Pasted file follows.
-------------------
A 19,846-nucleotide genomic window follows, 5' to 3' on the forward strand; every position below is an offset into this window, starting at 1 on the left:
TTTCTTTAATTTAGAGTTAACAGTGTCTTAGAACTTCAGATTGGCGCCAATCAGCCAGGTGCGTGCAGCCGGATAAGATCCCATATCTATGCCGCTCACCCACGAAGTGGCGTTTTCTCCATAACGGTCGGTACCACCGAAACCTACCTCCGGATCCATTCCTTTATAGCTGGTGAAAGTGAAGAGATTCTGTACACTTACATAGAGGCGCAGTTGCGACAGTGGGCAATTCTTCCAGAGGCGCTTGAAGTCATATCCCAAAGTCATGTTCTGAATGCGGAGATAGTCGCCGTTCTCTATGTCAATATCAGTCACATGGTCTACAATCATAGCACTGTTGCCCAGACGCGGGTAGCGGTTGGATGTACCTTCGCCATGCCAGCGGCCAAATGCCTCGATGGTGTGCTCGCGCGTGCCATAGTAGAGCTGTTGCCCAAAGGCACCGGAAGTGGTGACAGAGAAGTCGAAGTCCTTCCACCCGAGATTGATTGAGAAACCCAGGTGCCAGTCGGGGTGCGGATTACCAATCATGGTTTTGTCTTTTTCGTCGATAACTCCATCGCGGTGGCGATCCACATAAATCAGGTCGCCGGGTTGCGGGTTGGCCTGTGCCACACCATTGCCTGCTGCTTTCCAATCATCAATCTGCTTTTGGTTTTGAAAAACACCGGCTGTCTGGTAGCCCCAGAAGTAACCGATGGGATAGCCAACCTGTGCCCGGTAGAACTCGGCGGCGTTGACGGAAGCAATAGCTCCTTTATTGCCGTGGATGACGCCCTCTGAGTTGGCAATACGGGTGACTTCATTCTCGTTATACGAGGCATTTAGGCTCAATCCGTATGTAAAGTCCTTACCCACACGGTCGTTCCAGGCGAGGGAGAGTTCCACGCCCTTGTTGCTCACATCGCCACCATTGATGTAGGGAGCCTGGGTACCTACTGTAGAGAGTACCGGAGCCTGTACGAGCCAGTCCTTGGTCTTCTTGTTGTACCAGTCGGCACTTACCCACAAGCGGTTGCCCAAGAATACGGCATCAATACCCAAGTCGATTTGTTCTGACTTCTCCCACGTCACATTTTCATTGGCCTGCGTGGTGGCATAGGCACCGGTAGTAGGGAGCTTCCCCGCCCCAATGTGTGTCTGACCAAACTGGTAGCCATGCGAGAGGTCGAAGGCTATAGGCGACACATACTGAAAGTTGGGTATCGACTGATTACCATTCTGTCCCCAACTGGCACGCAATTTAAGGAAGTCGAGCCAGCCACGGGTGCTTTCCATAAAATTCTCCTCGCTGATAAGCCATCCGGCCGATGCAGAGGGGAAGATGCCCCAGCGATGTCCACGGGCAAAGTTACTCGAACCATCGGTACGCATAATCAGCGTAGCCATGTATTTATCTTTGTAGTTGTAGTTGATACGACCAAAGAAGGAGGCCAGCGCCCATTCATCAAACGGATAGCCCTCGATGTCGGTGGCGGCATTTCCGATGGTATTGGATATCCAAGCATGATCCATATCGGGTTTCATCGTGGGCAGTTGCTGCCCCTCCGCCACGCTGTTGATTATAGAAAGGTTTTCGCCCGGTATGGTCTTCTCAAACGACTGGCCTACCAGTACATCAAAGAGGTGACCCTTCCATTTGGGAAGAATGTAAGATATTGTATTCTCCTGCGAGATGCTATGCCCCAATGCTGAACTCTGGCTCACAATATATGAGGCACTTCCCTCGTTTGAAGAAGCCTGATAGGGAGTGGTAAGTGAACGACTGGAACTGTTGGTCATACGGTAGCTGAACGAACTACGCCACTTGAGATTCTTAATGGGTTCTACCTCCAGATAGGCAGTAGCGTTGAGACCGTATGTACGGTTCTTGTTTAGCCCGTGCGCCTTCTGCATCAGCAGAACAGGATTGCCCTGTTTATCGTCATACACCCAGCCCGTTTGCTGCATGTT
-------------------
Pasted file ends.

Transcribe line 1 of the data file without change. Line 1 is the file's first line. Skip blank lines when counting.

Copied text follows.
A 19,846-nucleotide genomic window follows, 5' to 3' on the forward strand; every position below is an offset into this window, starting at 1 on the left: